Student section

The student section contains 4,000 seats arranged in the first ten rows on all sides of the arena, among the largest student sections in the Big Ten.[11] The most notable feature of the arena is the steeply pitched kop-style seating area at the west end of the arena behind the visiting team's second half basket, informally known as "the Wall." Originally designed to reduce excavation costs due to a hill, the area features 2,600 student seats meant to intimidate opposing players who shoot free throws in the second half. Maryland has long had a reputation for having one of the most raucous student sections in the nation for several years before Xfinity Center opened in 2002, and FanSided ranked Xfinity as the fifteenth-best college basketball atmosphere in 2018.[12]

Because of the athletic department's online lottery system which distributes tickets to students, most games are student sell-outs. Student attendance is typically highest for conference games, non-conference games against top teams (such as the annual Big Ten-ACC Challenge), and the annual "Maryland Madness" event (formerly, though still colloquially, known as "Midnight Madness") held in October to signify the official start of the college basketball season. Attendance by students is generally lowest for early season exhibition and non-conference games, as well as games played while the students are on Thanksgiving and winter break.

Notable games at Xfinity Center

  • December 14, 2002 – In Maryland's debut game against a ranked opponent at the new arena, they fell to the #17 University of Florida Gators, 69–64. Despite a valiant effort, Maryland's inability to contain Anthony Roberson from behind the arc and shooting just 36% from the free throw line led to a less than auspicious christening of the facility against a ranked opponent.
  • January 18, 2003 – The Terrapins defeated then undefeated #1 Duke, 8772.
  • February 17, 2003 – Due to a major snowstorm in the area, the game against #10 Wake Forest was postponed from the previous night. Since most ticket holders were unable to travel to College Park, the athletic department instituted an open attendance policy. Anyone with a valid student ID was given free admission and the general public was charged $20. The near-capacity crowd was composed mostly of students enjoying their snowday, and the Terrapins defeated the Demon Deacons, 90–67.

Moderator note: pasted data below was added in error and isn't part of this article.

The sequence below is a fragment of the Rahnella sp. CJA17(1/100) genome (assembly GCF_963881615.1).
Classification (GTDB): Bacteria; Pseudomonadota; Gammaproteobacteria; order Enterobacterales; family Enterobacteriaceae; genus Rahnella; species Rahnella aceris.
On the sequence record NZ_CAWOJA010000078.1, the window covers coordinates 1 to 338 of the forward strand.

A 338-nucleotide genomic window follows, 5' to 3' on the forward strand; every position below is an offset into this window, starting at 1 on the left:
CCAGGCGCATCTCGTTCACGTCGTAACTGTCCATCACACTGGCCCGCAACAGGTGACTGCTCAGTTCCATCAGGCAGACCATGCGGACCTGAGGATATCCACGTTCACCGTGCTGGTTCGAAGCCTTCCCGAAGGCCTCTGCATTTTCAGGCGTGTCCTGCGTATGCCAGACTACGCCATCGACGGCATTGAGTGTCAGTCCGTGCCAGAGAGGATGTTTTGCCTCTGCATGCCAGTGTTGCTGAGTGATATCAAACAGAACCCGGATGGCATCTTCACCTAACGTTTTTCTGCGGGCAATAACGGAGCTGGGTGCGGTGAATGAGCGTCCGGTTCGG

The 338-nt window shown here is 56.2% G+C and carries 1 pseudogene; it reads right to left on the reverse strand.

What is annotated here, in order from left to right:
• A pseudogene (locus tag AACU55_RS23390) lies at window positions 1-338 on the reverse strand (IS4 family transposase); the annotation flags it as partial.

• February 22, 2004 – The third largest crowd to watch an Atlantic Coast Conference women's regular season basketball game and the second largest crowd to watch a women’s game at the arena (13,346), went home disappointed as No. 4-ranked Duke defeated the Terrapins 7259.
  • February 12, 2005 – The Terrapins won their third consecutive game against Duke and became first team to sweep the regular season series from the Blue Devils since Wake Forest did it during 1995–96 season. The 99–92 overtime thriller coincided with a visit from ESPN's College GameDay.
  • February 13, 2005 – The No. 18-ranked women's team lost to No. 4-ranked Duke 60–49 in front of the largest crowd to watch an Atlantic Coast Conference women's regular season basketball game (17,243).
  • March 20–22, 2005 – Comcast Center (as it was then known) hosted first- and second-round games for the NCAA women's basketball tournament. The No. 7-seeded Terps used their home court advantage to defeat 10-seed Wisconsin–Green Bay but lost to No. 2-seeded Ohio State. In the other games, Liberty became only the second 13-seed to advance to the Sweet 16 by upsetting fourth-seeded Penn State and fifth-seeded DePaul.
  • February 7, 2006 – Maryland came from behind to beat Virginia, 76–65, to give Gary Williams 349 wins at Maryland, surpassing the record previously set by Charles "Lefty" Driesell.